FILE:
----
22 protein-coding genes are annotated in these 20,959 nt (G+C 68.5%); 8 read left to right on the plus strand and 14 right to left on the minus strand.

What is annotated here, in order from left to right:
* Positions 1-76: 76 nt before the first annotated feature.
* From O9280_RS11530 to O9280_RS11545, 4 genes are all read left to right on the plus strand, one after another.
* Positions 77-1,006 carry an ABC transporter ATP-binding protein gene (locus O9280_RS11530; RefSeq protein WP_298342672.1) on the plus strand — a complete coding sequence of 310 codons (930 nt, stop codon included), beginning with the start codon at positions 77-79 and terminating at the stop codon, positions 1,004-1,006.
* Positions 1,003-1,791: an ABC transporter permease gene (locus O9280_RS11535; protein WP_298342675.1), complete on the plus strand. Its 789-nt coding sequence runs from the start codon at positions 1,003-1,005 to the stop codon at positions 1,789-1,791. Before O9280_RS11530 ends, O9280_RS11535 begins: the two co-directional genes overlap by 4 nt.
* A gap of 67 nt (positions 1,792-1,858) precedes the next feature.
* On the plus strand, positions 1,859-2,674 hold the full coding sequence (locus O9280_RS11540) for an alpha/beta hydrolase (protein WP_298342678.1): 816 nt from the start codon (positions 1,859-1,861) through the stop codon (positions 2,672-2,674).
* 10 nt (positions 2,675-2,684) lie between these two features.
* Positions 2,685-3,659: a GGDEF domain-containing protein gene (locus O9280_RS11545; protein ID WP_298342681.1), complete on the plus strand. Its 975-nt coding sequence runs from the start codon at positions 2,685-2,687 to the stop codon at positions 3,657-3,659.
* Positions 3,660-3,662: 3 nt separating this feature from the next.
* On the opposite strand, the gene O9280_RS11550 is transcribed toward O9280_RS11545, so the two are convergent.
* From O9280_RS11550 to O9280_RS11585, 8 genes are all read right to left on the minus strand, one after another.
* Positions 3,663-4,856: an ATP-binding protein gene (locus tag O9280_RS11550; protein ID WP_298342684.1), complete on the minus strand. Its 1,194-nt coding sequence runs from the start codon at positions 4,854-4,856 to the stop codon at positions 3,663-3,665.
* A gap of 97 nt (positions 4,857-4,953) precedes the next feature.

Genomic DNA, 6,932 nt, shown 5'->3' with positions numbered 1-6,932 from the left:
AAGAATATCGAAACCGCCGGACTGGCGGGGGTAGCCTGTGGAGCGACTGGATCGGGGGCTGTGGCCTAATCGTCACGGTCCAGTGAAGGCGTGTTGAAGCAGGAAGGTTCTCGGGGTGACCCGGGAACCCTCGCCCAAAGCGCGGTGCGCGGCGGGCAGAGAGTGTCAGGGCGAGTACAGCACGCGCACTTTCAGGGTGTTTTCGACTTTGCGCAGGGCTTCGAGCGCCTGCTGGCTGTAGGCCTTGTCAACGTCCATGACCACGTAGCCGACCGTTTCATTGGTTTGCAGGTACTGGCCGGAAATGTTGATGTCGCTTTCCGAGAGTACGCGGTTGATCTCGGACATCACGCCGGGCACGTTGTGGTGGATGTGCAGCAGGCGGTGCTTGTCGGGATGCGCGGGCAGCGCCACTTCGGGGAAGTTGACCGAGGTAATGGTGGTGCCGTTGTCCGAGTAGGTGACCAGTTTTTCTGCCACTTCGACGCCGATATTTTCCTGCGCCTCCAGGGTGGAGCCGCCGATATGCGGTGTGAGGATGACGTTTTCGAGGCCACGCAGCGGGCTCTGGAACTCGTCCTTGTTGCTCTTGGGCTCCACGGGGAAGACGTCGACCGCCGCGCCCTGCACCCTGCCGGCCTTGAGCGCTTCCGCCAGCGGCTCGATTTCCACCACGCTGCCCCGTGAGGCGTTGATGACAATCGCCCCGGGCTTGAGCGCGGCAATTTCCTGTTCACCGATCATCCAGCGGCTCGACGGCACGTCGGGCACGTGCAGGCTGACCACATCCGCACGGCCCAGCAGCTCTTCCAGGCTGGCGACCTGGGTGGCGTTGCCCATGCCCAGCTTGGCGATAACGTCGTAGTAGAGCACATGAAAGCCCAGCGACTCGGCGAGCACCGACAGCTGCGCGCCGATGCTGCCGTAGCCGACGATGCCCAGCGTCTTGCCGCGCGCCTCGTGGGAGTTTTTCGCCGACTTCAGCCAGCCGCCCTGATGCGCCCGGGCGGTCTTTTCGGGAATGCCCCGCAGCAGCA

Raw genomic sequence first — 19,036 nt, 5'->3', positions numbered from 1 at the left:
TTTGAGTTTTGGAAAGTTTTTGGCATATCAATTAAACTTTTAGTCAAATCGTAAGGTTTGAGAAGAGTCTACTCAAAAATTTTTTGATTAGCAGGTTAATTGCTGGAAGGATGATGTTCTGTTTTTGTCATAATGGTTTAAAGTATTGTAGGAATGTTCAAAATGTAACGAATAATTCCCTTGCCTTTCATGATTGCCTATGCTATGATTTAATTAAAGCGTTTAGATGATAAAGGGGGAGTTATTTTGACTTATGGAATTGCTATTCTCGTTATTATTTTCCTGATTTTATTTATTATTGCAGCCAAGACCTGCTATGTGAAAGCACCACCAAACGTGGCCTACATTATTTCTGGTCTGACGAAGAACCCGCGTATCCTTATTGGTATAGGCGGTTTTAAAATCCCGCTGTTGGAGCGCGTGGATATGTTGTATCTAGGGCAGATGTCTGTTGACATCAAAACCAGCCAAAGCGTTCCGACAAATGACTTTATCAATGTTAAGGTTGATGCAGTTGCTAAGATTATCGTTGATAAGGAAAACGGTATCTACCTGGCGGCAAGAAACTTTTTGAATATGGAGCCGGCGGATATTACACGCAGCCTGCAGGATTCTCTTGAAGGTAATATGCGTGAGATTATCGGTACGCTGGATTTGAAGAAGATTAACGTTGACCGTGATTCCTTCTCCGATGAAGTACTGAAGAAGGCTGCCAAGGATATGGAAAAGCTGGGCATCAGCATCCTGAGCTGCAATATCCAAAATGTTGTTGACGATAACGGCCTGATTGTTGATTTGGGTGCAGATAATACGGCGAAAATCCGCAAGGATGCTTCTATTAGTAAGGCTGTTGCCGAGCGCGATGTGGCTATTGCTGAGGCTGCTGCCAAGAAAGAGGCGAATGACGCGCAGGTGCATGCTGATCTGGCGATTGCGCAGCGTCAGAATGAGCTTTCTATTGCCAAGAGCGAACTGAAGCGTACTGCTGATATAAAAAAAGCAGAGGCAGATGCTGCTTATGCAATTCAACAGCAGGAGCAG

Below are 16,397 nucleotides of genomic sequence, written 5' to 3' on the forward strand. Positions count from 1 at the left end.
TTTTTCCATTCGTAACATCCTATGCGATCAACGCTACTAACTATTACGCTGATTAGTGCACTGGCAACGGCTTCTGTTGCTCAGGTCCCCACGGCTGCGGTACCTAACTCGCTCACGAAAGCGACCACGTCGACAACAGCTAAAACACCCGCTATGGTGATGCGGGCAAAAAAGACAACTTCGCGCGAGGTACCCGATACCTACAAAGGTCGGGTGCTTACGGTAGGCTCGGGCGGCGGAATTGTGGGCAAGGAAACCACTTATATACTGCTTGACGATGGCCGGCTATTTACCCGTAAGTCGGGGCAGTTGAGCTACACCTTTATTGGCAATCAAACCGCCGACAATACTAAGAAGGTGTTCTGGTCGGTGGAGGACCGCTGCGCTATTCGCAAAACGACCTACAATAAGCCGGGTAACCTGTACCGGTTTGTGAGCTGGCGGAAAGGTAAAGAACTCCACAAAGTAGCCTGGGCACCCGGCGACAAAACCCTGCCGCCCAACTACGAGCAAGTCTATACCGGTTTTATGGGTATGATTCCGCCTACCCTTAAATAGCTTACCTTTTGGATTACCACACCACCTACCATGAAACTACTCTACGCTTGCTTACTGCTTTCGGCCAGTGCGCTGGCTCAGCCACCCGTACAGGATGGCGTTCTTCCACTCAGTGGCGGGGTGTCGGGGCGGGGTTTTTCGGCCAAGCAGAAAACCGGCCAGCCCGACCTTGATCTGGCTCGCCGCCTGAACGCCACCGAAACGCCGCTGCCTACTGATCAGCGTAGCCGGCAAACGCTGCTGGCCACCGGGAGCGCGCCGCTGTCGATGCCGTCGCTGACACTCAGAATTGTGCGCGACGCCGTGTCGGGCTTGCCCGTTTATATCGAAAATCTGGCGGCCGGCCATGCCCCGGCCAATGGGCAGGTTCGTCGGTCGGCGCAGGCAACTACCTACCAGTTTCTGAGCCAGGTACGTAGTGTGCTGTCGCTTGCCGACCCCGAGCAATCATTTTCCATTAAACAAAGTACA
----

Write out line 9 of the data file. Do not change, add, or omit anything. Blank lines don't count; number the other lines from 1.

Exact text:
* 10 nt (positions 2,675-2,684) lie between these two features.